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New Orleans' Milieu Threatened as Creoles and Cajuns Disperse

When Katrina hit, the city's Francophones fled. Some may never return, which could alter the historic mix of Colonial cultures.

October 30, 2005|Jeff Donn | Associated Press Writer

Southern Louisiana endures, and New Orleans is champing to rebuild, but their unique flavor is bound to fade if the French Louisianans don't return.

That community faces "probably the greatest catastrophe" in its history, said David Cheramie, who directs the state's Council for the Development of French.

"We can rebuild the levees, we can rebuild the buildings," he said. "But are the families going to come back?"

When Hurricane Katrina swamped New Orleans, many Creoles and other Francophones were forced into flight to places like Houston and Atlanta and shelters throughout the country.

Many took refuge with friends and relatives to the west, in the state's Cajun heartland. Less than a month later, Hurricane Rita ruined homes there, drowned livestock, and forced another exodus northward.

"It is a blow," says Barry Ancelet, a Cajun professor specializing in language and folklore at the University of Louisiana at Lafayette. "A lot of those people are not going to come back."

But, he added, "We have survived lots of blows."

In fact, French Louisiana has been clinging tenuously to its identity -- while constantly reshaping it to enfold new arrivals -- for decades.

It traces its origins along separate roots stretching back to early America: Cajuns descended from Acadian settlers expelled from what is now eastern Canada; black or mixed-race Creoles from the Caribbean, West Africa and elsewhere; and white Creoles largely from France. Some native people also took up French through close contact with Francophones.

They tended to dominate early Louisiana life and government into the 19th century. While often distinct in dialect and other folkways, they share a legacy of French language and culture, long proximity and generations of intermarriage. They favor Roman Catholicism, spicy cuisine, pulsating folk tunes, strong family bonds and resilience in the face of hardship.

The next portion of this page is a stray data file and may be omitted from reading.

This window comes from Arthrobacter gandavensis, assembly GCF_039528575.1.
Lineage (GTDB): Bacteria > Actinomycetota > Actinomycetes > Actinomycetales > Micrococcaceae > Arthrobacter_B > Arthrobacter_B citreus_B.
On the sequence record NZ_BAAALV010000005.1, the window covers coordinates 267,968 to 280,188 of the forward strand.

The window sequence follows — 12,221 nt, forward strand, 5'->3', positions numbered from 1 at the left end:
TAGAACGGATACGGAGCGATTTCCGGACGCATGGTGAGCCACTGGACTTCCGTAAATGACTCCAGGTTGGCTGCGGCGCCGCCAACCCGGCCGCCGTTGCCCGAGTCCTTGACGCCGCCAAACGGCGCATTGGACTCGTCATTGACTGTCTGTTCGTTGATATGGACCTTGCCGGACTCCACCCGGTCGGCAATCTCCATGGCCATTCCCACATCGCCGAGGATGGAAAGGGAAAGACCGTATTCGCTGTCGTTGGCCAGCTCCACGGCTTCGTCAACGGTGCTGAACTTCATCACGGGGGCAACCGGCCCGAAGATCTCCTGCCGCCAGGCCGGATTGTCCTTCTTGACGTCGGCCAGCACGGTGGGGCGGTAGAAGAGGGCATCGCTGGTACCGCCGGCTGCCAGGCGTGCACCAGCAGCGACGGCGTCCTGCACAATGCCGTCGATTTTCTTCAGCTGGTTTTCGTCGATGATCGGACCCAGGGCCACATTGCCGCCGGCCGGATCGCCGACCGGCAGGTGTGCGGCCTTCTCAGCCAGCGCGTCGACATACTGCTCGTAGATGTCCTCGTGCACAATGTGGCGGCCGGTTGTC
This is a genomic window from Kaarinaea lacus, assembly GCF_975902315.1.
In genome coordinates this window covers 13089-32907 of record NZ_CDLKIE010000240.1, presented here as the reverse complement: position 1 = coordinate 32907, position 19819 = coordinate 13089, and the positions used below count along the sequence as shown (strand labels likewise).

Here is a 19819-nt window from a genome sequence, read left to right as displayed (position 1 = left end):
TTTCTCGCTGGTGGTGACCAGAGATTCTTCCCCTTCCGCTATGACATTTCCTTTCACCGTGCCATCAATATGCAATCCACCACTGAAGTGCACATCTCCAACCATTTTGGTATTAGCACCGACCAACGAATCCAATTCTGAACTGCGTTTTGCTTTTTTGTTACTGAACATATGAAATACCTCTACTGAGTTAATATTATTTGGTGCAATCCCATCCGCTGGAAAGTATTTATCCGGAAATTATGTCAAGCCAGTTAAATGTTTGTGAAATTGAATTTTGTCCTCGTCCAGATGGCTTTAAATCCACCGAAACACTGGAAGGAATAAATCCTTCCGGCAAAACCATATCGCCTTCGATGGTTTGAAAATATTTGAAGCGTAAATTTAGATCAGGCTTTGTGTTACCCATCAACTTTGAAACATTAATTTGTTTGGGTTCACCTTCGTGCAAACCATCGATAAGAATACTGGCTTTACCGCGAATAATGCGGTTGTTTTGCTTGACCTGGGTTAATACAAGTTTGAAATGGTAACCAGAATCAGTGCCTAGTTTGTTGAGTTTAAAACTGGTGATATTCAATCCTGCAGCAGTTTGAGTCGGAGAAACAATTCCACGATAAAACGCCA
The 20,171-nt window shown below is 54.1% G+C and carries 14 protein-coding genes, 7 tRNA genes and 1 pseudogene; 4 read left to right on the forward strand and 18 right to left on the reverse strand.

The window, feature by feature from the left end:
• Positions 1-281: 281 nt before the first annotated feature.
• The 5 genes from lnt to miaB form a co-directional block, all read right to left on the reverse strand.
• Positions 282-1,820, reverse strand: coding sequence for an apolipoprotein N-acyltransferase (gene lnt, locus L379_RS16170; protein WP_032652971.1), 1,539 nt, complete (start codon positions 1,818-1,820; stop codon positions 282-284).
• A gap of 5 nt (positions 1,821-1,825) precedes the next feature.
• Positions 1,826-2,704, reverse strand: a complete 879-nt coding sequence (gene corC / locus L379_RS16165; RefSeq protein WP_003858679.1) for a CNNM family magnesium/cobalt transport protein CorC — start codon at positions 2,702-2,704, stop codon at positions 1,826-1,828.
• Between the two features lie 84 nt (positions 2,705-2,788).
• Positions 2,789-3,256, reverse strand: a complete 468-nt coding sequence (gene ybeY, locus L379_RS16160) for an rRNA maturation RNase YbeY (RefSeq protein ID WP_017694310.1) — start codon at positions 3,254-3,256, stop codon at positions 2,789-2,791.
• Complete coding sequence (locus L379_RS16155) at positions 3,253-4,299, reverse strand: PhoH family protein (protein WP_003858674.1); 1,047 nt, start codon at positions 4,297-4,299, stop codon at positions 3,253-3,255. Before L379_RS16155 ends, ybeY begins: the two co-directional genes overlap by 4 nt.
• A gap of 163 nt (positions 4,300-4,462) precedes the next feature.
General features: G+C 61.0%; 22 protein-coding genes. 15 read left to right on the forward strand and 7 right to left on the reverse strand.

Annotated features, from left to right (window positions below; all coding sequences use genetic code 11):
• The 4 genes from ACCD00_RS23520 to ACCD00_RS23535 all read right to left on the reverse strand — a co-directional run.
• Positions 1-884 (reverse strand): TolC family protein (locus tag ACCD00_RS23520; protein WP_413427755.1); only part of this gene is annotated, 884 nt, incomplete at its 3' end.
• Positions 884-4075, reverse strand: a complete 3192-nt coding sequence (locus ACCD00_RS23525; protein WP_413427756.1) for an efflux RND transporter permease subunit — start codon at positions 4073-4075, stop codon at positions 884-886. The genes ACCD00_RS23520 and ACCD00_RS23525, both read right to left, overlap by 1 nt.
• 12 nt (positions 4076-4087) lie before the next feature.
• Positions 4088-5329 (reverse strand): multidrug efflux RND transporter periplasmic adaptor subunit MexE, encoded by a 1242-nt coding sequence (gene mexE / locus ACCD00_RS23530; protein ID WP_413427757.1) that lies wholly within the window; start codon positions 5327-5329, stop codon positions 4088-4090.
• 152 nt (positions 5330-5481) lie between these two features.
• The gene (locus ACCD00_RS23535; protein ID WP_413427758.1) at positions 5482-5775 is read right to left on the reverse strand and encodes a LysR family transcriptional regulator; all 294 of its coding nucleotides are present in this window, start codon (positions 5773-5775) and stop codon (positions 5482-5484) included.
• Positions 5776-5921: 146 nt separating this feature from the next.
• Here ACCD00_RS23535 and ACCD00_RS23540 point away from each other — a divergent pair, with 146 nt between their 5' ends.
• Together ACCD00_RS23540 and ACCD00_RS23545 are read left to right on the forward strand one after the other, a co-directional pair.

But resilience wasn't always enough. Burdened by a hard land and rough treatment by outside society, many went looking for better opportunity and melted away invisibly into American life during the 20th century. Others fled earlier insults of nature like the great Mississippi floods of 1927 or Hurricane Audrey 30 years later.

The percentage of Louisianans who claim French ancestry slipped 1 percentage point in the 1990s, down to 12%, according to U.S. Census data. With French long shunned in schools, fewer than 200,000 Louisianans -- not even the population of one big city -- still speak Cajun, Creole or French at home.

"We used to speak it a lot," says Wilbert Thomas, a Jefferson Parish evacuee with Creole blood who came to Camp Edwards, a military post at Bourne, Mass., with the first stream of refugees from Katrina. "Over the years, it's a dying breed."

Mindful of its cultural cousins, the greater Francophonic world -- places like France, Quebec, Belgium, Switzerland -- have showered Louisiana with offers of help.

France dispatched its U.S. ambassador to inspect losses firsthand. France Louisiane, a Paris-based cultural group, donated $48,000 "to help our friends," says leader Michele Eccart. A small Acadian society in Massachusetts added $500.

Some French Louisianans are already giving up, though. "It's time for a new beginning," declared Jerome Beauvais, a New Orleans Creole, who had never flown until emergency personnel herded him toward a plane for Massachusetts after Katrina. "I ain't going to miss nothing."

Norbert Billiot, a native Houma Indian, said he probably won't resettle in the swamped homeland of his Francophonic people south of New Orleans. He and his wife have taken up in central Louisiana.

"Everybody's all spread out now," he said.

Monique Verdin, of New Orleans, dodged both hurricanes and ended up in Florida. She talked of staying there -- but with regret: "Home is the place where everyone speaks French and practices their culture. And if homes are gone, that's lost."

Cultural keepsakes, from photographs to furniture, are gone too, swept away or buried in the muck. Warren Perrin, a Cajun who is one the foremost promoters of Louisiana's French heritage, bewailed his lost family history at his mother's flooded house in Henry.

"Mom left with nothing," he lamented. "So all the memorabilia, the documents, the childhood toys -- it's gone. I literally cannot walk into the house."

Some historical treasures -- books, photographs, artifacts, family histories -- were also spoiled by floodwaters at the Acadian Museum in Erath, according to Perrin, its founder. Three families of Katrina evacuees temporarily housed at the museum annex had to flee again in advance of Rita.

On relatively high ground, the French Quarter of New Orleans escaped the worst of the floods. Yet some say that genuine French Louisianan food and music were already endangered in that city, where 8% now claim Francophonic ancestry. Some wonder if New Orleans will be reconstructed with its grinning tourist facade, but even less of the local clientele and soul of French Louisiana.

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